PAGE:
Nova Scotia River
Pancake Ice: A Winter Wonder Weather Channel
If you live near a lake, river or have traveled by ship across the sea in the winter months, you may have seen pancake ice. The circular slabs can range anywhere from one to 10 feet in diameter and up to four inches thick, typically forming in areas with at least some wave action and air temperatures just below freezing.
Pancake ice can begin as a thin ice layer (known as grease ice) or slush on the water surface, which accumulates into quasi-circular disks. The "lily pad," or raised-edge appearance of pancake ice, can form when each disk bumps up against one another, or when slush splashes onto and then freezes on the slab's edge.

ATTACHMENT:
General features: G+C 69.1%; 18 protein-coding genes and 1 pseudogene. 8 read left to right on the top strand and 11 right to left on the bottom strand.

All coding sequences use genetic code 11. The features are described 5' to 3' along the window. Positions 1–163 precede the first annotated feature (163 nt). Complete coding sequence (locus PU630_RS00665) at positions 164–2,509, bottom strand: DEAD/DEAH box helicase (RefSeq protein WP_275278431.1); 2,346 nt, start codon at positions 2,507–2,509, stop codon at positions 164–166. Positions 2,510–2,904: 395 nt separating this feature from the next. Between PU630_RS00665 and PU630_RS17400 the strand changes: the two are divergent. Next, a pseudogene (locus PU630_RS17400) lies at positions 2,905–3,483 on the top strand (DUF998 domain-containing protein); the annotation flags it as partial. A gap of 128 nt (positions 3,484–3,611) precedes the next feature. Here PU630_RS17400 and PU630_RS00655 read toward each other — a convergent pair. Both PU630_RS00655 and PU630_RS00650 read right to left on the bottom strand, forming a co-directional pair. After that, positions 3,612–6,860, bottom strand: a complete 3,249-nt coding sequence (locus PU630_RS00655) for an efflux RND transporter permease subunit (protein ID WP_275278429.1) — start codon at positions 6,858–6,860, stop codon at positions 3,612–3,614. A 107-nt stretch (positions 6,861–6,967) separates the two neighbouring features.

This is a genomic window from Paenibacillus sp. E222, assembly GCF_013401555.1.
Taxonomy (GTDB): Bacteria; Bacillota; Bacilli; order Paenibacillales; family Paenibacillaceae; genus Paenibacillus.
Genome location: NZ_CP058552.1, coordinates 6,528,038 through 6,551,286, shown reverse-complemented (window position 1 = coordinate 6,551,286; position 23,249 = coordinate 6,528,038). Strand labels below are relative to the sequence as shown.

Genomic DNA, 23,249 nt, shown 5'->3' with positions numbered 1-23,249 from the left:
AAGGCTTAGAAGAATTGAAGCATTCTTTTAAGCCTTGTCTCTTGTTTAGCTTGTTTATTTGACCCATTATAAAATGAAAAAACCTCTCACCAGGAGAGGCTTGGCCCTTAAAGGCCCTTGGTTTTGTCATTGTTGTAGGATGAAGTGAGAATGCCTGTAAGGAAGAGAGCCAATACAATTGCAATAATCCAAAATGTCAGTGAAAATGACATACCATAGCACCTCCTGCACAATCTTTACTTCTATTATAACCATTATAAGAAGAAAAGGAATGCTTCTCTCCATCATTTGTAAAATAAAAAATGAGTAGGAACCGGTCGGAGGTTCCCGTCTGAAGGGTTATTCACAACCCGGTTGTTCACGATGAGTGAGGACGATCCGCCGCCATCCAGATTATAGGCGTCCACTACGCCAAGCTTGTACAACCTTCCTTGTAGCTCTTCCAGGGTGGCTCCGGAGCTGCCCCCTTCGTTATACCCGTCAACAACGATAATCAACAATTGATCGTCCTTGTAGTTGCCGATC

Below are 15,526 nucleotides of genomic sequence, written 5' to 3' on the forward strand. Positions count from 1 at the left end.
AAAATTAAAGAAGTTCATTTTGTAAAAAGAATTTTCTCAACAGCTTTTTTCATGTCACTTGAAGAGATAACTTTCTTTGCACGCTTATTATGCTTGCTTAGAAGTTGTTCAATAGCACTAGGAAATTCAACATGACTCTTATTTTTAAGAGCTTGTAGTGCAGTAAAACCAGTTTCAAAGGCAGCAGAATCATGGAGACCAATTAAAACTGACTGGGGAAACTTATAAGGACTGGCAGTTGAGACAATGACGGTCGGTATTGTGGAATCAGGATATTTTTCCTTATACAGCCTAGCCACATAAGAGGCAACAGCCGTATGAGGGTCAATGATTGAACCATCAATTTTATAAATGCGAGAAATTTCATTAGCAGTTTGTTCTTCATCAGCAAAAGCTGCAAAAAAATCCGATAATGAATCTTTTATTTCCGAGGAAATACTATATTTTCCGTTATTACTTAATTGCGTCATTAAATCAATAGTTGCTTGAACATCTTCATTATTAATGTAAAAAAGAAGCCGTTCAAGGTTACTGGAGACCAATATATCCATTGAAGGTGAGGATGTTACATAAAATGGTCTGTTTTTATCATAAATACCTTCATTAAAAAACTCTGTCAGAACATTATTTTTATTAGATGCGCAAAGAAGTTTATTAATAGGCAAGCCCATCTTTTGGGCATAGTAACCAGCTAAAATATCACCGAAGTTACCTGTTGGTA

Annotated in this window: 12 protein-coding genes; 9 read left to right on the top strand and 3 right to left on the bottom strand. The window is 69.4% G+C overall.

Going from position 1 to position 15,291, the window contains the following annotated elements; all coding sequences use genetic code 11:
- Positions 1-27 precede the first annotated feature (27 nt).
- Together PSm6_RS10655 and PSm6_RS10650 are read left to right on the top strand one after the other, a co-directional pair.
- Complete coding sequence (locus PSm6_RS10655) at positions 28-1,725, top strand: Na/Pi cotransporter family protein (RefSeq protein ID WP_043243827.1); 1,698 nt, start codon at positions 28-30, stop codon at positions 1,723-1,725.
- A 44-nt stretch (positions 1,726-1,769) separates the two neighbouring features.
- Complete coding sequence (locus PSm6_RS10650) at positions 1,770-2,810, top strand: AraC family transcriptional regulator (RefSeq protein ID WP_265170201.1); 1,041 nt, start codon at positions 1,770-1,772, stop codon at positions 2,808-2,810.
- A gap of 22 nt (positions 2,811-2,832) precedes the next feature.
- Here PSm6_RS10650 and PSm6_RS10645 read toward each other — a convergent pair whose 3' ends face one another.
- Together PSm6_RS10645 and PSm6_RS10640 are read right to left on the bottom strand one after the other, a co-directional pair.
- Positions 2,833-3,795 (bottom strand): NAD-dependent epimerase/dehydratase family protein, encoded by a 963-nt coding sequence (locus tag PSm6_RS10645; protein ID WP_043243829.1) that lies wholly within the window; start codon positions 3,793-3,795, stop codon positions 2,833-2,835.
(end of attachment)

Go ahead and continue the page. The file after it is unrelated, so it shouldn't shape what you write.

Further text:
Pancake ice is a form of sea ice that consists of round pieces of ice with diameters ranging from 30 centimetres (12 in) to 3 metres (9.8 ft) and thicknesses up to 10 centimetres (3.9 inches), depending on the local conditions. It forms as a result of wave action on slush or ice rind.
Pancake ice features elevated rims formed by piling of frazil ice or slush onto the edges of pancakes when they collide, both due to random bumping into each other and because of periodic compressions at wave troughs. These rims are the first indication of the onset of the formation of the pancake ice from less consolidated forms of ice. Continue reading
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